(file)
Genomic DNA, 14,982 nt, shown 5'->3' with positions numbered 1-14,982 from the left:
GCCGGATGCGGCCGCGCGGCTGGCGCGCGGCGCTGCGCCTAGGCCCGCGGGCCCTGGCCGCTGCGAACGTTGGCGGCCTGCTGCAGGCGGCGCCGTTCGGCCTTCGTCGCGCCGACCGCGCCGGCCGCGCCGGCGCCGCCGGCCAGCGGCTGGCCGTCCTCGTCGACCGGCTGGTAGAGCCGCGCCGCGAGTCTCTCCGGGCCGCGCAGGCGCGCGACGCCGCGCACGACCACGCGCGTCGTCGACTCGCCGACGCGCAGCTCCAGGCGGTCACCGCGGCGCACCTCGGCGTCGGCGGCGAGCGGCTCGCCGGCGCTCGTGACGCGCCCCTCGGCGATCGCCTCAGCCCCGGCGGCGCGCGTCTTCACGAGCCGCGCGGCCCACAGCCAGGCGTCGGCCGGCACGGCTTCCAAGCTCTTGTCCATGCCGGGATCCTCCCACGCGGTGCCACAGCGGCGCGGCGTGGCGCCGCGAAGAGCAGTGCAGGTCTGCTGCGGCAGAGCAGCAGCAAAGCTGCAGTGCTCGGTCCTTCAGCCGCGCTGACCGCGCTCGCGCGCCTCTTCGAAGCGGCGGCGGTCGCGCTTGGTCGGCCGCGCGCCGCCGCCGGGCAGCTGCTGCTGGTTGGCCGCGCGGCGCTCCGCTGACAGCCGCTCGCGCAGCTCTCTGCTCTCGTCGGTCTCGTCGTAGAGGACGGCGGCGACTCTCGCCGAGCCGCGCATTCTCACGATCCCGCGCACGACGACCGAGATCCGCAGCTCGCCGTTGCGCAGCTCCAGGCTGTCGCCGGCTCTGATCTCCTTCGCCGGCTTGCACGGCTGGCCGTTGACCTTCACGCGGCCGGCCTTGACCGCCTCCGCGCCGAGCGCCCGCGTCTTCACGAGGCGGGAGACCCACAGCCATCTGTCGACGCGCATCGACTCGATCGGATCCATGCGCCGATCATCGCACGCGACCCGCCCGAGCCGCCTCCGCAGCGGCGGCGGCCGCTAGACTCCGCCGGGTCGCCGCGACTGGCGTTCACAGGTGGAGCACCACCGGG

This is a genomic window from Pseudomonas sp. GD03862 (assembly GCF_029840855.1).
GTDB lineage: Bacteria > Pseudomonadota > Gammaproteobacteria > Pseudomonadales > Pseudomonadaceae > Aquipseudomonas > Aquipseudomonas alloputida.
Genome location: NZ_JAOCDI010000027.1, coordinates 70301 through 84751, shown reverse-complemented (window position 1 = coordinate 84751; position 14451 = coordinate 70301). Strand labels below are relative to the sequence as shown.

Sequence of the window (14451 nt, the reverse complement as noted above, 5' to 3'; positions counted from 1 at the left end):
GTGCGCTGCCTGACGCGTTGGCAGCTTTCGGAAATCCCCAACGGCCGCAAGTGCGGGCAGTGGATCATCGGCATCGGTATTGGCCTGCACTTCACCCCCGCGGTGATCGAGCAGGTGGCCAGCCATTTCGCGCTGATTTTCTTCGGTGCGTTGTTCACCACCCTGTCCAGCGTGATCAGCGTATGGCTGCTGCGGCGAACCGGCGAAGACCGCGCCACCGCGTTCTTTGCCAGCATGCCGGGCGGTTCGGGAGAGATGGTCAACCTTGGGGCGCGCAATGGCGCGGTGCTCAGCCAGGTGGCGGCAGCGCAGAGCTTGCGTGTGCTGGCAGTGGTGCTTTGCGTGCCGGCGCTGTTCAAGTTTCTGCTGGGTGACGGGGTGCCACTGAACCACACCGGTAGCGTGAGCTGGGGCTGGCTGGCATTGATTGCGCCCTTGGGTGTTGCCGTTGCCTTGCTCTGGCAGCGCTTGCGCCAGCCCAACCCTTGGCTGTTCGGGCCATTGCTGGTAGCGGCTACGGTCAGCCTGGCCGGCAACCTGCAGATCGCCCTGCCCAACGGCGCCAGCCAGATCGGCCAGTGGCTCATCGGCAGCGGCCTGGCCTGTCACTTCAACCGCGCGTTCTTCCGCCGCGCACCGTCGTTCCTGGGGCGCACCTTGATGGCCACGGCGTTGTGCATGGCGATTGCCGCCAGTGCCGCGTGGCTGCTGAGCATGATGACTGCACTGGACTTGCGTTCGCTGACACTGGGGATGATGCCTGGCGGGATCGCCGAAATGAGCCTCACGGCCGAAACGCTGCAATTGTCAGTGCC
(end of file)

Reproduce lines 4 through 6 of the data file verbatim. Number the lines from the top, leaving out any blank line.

GTDB lineage: Bacteria > Pseudomonadota > Gammaproteobacteria > Pseudomonadales > Pseudomonadaceae > Aquipseudomonas > Aquipseudomonas alloputida.
Genome location: NZ_JAOCDI010000027.1, coordinates 70301 through 84751, shown reverse-complemented (window position 1 = coordinate 84751; position 14451 = coordinate 70301). Strand labels below are relative to the sequence as shown.

Sequence of the window (14451 nt, the reverse complement as noted above, 5' to 3'; positions counted from 1 at the left end):